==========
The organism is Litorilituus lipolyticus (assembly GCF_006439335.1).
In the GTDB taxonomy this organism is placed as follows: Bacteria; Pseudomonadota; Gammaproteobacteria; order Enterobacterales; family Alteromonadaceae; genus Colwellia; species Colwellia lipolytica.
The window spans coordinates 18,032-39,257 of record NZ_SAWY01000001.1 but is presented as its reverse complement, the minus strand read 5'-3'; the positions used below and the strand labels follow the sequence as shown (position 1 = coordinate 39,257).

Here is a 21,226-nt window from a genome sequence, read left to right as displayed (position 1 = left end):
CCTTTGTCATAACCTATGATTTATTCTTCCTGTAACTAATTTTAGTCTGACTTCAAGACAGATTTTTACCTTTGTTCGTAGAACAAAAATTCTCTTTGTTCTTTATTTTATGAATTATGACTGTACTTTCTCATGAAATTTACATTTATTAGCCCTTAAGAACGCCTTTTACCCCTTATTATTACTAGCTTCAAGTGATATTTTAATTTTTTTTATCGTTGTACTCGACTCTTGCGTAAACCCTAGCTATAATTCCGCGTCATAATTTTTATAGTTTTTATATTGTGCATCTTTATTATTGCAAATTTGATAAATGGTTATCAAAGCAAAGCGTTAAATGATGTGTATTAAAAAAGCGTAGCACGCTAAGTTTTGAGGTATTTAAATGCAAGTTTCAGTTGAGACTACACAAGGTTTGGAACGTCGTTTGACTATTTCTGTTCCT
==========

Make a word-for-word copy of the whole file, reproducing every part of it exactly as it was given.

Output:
The organism is Litorilituus lipolyticus (assembly GCF_006439335.1).
In the GTDB taxonomy this organism is placed as follows: Bacteria; Pseudomonadota; Gammaproteobacteria; order Enterobacterales; family Alteromonadaceae; genus Colwellia; species Colwellia lipolytica.
The window spans coordinates 18,032-39,257 of record NZ_SAWY01000001.1 but is presented as its reverse complement, the minus strand read 5'-3'; the positions used below and the strand labels follow the sequence as shown (position 1 = coordinate 39,257).

Here is a 21,226-nt window from a genome sequence, read left to right as displayed (position 1 = left end):
CCTTTGTCATAACCTATGATTTATTCTTCCTGTAACTAATTTTAGTCTGACTTCAAGACAGATTTTTACCTTTGTTCGTAGAACAAAAATTCTCTTTGTTCTTTATTTTATGAATTATGACTGTACTTTCTCATGAAATTTACATTTATTAGCCCTTAAGAACGCCTTTTACCCCTTATTATTACTAGCTTCAAGTGATATTTTAATTTTTTTTATCGTTGTACTCGACTCTTGCGTAAACCCTAGCTATAATTCCGCGTCATAATTTTTATAGTTTTTATATTGTGCATCTTTATTATTGCAAATTTGATAAATGGTTATCAAAGCAAAGCGTTAAATGATGTGTATTAAAAAAGCGTAGCACGCTAAGTTTTGAGGTATTTAAATGCAAGTTTCAGTTGAGACTACACAAGGTTTGGAACGTCGTTTGACTATTTCTGTTCCT